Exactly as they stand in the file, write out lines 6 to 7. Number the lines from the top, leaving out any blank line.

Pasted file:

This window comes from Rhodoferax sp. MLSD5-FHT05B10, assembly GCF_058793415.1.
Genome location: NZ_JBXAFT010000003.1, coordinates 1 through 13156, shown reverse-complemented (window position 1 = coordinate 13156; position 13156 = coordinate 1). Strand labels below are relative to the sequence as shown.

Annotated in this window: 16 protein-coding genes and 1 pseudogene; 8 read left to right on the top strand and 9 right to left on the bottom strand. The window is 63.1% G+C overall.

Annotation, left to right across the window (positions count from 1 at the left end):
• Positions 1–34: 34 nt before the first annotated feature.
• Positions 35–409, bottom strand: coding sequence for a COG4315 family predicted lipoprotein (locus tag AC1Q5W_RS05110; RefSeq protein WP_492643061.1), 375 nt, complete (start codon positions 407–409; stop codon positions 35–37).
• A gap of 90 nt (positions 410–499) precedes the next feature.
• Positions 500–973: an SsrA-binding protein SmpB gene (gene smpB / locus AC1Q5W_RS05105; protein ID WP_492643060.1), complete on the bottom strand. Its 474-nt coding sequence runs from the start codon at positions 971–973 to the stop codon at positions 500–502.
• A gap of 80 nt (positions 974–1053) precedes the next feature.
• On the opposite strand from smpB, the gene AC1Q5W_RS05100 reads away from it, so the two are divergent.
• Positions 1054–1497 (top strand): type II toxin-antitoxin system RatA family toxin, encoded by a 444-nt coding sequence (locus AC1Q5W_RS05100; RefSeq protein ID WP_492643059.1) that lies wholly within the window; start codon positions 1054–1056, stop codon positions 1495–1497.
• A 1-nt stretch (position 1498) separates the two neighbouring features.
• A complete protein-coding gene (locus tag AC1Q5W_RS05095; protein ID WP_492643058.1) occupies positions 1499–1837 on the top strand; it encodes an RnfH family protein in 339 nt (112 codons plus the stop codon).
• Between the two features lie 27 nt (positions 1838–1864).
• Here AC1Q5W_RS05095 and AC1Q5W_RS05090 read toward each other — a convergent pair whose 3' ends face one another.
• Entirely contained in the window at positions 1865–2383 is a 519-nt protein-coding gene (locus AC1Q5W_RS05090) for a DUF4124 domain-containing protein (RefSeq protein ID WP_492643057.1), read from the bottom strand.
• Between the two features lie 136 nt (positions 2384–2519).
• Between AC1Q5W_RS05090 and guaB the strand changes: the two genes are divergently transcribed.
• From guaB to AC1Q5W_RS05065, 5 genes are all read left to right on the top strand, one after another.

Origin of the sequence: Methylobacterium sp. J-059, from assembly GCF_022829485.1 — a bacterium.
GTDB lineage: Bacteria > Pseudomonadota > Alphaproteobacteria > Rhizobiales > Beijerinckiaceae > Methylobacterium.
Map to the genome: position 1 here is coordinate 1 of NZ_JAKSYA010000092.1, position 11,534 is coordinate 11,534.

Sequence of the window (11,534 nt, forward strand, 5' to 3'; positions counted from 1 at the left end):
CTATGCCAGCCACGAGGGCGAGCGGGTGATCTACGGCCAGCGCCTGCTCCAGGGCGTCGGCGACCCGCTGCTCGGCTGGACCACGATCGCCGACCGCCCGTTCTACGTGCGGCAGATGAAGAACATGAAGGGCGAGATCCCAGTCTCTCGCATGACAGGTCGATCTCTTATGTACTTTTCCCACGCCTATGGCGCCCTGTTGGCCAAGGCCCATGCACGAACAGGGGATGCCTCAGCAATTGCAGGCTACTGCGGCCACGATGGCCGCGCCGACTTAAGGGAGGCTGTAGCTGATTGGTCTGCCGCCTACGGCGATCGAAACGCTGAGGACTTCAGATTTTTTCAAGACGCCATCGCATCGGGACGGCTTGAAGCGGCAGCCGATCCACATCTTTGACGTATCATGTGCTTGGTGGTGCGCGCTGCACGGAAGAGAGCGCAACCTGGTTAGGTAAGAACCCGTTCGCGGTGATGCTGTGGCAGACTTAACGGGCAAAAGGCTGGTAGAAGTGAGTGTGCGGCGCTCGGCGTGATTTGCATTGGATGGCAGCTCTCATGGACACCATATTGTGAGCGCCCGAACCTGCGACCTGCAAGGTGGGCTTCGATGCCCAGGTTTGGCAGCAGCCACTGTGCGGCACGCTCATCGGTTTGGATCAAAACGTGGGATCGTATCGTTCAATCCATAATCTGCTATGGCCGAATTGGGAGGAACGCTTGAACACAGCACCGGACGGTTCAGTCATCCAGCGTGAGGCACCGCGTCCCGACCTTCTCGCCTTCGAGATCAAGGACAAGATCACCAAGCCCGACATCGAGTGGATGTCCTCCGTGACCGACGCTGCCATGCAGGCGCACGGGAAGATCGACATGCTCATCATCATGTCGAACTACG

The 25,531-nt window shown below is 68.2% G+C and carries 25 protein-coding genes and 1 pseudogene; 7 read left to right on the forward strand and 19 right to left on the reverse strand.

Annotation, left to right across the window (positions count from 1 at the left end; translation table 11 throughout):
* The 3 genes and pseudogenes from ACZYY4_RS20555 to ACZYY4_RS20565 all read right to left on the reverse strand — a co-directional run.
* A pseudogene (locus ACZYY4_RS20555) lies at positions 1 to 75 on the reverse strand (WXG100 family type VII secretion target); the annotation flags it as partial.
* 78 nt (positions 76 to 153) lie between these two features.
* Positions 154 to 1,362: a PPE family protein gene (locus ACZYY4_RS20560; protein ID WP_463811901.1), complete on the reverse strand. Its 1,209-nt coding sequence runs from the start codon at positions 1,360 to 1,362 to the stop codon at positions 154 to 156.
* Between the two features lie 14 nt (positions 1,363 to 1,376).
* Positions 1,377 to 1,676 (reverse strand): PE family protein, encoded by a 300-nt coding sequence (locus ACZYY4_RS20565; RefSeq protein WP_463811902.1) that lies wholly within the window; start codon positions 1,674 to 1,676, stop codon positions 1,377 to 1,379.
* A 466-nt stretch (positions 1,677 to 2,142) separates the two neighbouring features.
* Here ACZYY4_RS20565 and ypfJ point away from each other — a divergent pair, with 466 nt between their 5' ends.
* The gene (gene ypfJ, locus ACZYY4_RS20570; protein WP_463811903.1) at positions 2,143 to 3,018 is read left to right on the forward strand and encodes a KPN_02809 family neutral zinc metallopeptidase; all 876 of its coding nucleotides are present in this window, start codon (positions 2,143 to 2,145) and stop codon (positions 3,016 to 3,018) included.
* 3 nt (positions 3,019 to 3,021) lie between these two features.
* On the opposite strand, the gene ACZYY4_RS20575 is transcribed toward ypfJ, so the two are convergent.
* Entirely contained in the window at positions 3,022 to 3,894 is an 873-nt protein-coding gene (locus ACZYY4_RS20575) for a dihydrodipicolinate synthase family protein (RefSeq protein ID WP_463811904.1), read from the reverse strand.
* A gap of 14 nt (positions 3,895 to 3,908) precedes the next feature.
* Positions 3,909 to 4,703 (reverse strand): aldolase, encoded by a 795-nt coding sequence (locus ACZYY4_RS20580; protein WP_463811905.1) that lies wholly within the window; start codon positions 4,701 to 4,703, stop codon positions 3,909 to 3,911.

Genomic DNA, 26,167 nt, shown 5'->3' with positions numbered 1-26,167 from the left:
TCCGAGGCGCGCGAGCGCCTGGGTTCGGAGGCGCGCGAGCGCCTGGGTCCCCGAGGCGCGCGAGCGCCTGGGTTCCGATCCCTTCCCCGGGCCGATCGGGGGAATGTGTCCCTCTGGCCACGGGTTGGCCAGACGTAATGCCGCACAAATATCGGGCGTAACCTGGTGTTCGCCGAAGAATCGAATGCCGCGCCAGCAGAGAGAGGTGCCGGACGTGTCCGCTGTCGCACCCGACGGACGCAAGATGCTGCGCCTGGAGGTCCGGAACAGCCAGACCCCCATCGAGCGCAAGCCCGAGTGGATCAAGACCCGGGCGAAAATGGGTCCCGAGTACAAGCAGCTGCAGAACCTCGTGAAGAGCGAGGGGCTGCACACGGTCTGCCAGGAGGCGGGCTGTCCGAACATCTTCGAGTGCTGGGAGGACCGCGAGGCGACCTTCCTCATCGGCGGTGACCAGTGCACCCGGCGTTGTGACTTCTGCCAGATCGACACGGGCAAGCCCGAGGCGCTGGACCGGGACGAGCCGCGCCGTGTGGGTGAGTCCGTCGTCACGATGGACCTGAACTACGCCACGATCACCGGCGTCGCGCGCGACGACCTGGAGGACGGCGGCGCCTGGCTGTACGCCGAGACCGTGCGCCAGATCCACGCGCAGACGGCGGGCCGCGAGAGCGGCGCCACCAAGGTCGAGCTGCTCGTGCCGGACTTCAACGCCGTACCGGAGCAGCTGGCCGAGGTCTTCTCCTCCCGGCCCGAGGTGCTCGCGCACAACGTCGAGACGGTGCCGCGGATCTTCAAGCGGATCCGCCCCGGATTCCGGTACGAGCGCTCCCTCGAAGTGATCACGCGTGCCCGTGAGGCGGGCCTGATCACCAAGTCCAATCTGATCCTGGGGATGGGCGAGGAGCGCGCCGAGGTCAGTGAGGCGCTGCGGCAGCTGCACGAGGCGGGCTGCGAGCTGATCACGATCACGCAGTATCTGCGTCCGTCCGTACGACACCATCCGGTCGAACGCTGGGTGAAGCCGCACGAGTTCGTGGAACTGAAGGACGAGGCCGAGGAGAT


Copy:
• Positions 35–409, bottom strand: coding sequence for a COG4315 family predicted lipoprotein (locus tag AC1Q5W_RS05110; RefSeq protein WP_492643061.1), 375 nt, complete (start codon positions 407–409; stop codon positions 35–37).
• A gap of 90 nt (positions 410–499) precedes the next feature.